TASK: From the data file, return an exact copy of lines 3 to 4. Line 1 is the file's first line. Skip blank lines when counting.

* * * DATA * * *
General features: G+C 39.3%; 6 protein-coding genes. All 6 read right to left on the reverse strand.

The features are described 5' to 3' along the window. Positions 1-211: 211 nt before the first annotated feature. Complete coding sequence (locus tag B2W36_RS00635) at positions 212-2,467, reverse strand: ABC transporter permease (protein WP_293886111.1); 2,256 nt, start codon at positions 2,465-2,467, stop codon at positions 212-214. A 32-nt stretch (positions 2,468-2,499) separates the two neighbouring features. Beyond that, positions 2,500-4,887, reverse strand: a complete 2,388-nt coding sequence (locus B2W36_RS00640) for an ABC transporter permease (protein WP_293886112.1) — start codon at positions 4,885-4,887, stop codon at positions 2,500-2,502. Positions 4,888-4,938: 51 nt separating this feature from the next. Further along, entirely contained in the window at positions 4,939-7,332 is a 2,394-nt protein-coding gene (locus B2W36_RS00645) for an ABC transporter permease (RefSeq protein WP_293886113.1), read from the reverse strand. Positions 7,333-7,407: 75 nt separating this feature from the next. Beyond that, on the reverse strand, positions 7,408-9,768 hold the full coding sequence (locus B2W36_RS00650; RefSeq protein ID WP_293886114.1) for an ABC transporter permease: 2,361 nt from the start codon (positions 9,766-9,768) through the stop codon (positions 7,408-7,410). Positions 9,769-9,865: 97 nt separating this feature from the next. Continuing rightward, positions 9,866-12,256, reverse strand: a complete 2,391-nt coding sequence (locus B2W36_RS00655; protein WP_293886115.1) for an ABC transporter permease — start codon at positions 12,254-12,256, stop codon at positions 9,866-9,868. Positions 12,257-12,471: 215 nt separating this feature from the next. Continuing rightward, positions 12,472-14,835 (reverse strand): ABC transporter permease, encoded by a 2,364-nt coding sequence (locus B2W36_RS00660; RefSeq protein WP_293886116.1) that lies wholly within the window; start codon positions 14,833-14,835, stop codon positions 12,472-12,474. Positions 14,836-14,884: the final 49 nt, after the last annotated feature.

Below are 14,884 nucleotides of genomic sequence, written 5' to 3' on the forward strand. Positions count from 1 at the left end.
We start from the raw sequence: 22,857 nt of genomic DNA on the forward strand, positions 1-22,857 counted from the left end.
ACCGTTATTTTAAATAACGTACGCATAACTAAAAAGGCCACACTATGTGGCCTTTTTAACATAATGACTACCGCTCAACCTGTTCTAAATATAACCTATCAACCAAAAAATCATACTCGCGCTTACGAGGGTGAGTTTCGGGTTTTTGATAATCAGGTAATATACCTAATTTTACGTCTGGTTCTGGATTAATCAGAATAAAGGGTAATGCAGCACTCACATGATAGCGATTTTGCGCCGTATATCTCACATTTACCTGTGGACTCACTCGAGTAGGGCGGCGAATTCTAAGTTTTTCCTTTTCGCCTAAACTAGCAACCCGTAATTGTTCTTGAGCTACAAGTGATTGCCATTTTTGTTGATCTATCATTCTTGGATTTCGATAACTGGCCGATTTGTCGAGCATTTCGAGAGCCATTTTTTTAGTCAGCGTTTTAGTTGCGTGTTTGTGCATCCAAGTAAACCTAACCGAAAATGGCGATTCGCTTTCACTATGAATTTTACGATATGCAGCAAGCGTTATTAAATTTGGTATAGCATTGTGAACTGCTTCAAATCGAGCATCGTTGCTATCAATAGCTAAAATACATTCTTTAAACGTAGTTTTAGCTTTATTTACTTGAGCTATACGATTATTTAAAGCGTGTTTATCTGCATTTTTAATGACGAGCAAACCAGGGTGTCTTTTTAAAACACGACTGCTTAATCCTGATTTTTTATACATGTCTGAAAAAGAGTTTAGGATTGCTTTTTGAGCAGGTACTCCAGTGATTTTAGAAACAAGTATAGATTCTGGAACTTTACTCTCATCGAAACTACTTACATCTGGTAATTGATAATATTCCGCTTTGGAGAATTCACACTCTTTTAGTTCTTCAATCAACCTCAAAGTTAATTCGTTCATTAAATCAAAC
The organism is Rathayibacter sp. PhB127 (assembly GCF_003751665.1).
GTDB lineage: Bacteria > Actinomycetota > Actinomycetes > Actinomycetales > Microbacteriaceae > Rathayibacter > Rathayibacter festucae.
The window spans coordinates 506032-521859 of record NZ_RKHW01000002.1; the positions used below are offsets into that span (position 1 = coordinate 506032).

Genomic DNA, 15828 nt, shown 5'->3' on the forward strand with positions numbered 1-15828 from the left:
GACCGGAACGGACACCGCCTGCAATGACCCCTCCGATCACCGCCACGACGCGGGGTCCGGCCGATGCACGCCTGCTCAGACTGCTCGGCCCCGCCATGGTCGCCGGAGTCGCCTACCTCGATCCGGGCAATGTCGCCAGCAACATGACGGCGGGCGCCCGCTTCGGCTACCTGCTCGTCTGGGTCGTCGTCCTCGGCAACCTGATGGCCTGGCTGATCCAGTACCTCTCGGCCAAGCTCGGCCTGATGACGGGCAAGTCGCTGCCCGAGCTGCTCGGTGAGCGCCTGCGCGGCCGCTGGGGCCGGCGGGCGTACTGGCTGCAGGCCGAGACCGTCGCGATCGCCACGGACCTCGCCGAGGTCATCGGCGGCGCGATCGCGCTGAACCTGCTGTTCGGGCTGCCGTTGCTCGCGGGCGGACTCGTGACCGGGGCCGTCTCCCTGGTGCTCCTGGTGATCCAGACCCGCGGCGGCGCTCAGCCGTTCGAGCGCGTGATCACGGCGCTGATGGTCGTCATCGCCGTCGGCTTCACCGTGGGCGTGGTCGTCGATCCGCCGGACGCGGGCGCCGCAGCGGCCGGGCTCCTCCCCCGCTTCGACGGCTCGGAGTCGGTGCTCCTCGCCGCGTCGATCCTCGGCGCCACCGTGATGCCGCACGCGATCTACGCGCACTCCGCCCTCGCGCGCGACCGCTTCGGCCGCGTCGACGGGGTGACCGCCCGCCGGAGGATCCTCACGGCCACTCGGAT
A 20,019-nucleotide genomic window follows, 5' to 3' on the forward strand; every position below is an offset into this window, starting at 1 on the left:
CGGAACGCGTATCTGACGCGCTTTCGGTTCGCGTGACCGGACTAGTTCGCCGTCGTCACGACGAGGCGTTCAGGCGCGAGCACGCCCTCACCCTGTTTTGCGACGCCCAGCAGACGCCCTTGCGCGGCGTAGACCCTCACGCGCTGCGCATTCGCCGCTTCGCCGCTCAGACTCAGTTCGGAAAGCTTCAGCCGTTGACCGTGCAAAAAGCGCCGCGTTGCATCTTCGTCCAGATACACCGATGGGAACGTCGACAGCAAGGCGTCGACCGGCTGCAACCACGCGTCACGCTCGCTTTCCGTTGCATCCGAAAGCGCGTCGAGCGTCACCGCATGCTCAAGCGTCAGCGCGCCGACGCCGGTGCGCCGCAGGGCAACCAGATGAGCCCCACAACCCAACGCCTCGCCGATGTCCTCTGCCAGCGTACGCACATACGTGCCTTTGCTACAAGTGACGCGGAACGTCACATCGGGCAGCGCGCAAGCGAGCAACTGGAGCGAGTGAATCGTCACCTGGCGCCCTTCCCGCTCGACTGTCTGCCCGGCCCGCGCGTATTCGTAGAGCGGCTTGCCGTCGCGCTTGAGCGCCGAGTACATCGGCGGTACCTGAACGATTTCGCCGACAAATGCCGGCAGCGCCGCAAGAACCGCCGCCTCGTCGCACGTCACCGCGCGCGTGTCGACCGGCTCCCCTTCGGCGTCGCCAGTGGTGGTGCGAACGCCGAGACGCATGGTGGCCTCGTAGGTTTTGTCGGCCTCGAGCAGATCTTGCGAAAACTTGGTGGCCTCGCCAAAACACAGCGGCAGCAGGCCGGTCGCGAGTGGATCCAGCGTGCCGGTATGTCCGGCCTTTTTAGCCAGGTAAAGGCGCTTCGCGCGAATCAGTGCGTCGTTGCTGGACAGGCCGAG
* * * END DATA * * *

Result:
Below are 14,884 nucleotides of genomic sequence, written 5' to 3' on the forward strand. Positions count from 1 at the left end.
We start from the raw sequence: 22,857 nt of genomic DNA on the forward strand, positions 1-22,857 counted from the left end.